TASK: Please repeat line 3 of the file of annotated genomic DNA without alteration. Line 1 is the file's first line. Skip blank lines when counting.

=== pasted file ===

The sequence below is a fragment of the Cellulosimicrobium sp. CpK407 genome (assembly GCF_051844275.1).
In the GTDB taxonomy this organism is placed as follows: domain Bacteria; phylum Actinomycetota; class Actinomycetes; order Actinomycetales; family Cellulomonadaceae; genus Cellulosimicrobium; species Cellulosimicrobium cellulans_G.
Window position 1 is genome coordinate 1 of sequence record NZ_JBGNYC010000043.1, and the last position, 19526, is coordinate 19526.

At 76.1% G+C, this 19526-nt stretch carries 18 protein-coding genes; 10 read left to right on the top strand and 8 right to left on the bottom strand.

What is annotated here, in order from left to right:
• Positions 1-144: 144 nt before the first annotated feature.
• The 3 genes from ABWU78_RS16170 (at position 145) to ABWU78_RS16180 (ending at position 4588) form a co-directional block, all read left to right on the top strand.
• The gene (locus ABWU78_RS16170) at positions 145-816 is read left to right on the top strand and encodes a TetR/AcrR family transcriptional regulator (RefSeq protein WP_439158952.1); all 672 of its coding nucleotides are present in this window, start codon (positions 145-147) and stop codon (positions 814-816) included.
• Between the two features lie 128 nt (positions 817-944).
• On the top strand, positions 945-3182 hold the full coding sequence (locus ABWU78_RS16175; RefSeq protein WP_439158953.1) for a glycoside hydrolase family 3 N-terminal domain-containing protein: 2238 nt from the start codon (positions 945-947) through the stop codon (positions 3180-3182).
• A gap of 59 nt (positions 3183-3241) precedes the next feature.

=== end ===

Window position 1 is genome coordinate 1 of sequence record NZ_JBGNYC010000043.1, and the last position, 19526, is coordinate 19526.